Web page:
Student groups, graduate workshops, and faculty groups.

Jump down to see Graduate Student Workshops and Faculty Groups.

Student Groups


Sodalitas is a recognized student group (RSO) social group for undergraduate and graduate students interested in the Renaissance. It organizes Renaissance banquets on campus, theater and concert outings, film screenings, museum expeditions, craft projects, sessions with faculty, work with rare books and manuscripts, community outreach events to share Renaissance culture with the public, and fun with Renaissance-themed board games, RPGs, TV, and historical fiction. The Sodalitas mailing list serves as a hub, announcing and publicizing the activities of the other Renaissance student groups.  More information or contact student organizer John-Paul Heil.

The Dean’s Men

Founded in 2006, The Dean’s Men is a primarily undergraduate group dedicated to the works of William Shakespeare. Through performances and other activities, they bring the Bard’s writing to the school and create a community of theater makers. In addition to their quarterly University Theater show, they take part in community outreach, and endeavors such as working with local middle school students, organizing play readings, hosting Shakespeare-themed movies, and organizing gatherings with renowned Shakespeare scholar David Bevington.  See their website, or contact or for more.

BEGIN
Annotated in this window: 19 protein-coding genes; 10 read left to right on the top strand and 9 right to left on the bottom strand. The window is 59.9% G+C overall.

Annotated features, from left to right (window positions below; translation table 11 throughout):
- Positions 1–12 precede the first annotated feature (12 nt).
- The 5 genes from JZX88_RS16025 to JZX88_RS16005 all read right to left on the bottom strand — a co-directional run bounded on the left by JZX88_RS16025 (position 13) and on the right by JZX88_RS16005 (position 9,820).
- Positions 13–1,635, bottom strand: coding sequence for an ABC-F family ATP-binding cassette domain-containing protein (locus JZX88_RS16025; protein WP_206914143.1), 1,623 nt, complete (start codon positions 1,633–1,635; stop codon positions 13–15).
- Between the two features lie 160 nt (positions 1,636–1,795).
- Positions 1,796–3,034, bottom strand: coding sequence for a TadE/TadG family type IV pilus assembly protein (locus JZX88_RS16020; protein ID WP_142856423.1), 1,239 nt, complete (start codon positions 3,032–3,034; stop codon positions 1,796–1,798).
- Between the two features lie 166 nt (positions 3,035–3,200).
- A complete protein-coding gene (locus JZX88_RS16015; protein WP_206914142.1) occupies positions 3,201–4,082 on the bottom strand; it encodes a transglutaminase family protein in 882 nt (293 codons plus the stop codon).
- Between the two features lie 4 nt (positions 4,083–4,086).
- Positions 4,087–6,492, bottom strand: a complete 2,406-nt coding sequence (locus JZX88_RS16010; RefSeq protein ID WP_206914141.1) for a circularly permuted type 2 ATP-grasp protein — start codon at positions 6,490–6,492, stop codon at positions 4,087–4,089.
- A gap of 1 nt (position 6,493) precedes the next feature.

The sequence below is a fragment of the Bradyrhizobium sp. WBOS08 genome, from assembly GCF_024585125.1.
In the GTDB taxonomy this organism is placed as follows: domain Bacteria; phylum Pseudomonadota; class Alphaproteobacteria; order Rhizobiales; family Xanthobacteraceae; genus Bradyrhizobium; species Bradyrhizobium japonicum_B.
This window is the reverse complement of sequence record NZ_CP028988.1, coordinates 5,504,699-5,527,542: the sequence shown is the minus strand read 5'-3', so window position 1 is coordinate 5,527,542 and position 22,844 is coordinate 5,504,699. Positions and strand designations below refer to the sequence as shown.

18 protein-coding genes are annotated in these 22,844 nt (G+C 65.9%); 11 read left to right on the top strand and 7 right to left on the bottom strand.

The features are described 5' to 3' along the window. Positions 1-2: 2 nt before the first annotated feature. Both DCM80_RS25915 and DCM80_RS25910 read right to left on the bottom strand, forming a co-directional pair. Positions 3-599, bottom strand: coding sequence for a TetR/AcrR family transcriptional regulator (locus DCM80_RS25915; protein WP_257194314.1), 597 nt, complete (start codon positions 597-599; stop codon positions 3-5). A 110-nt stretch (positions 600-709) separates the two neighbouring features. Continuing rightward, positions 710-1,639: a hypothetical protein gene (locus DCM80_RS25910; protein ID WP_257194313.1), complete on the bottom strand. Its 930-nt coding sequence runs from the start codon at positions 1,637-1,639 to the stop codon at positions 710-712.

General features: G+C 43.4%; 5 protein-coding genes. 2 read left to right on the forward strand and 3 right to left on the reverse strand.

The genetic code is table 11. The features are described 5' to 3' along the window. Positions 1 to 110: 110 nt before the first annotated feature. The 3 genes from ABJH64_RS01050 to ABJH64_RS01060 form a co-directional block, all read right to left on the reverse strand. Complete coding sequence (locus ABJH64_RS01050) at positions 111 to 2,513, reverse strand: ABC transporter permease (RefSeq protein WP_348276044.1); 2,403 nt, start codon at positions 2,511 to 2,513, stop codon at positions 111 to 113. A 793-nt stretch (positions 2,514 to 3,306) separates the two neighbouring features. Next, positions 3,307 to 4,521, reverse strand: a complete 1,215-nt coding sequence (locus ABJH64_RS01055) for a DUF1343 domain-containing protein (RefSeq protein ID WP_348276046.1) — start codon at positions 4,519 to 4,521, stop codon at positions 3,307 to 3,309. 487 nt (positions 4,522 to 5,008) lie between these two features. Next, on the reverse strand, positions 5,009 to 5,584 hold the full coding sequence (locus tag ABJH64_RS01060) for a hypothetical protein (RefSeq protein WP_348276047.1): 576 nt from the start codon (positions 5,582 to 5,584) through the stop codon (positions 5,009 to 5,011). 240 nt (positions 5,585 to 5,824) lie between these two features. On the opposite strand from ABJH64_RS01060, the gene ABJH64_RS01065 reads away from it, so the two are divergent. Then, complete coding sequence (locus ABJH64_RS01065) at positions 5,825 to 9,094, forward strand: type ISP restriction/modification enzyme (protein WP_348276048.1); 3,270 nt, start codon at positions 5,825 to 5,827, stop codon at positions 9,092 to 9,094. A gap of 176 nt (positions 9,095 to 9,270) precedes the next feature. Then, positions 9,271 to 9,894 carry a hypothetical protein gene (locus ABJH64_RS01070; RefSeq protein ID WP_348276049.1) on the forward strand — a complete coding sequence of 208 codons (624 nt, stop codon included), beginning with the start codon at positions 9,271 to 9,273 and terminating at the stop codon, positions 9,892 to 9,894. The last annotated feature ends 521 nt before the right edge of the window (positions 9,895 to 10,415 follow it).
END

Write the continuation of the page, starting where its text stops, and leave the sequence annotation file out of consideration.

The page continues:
Attori Senza Paura (Commedia dell’Arte Troupe)

The University of Chicago Commedia dell’Arte troop, “Attori Senza Paura” (Actors Without Fear) is a student performing troop which combines improv, clowning, and mime to create zany performances in the classical style of Italian Commedia dell’Arte. We perform skits, sketches, gags, and fun theatrical romps using the traditional masks and characters of the celebrated Italian professional comedy which flourished in the later Renaissance, originating in Italy and spreading across France and continental Europe to influence Shakespeare and other great English dramatists.

Learn more on their Facebook page, or contact

Early Music Ensemble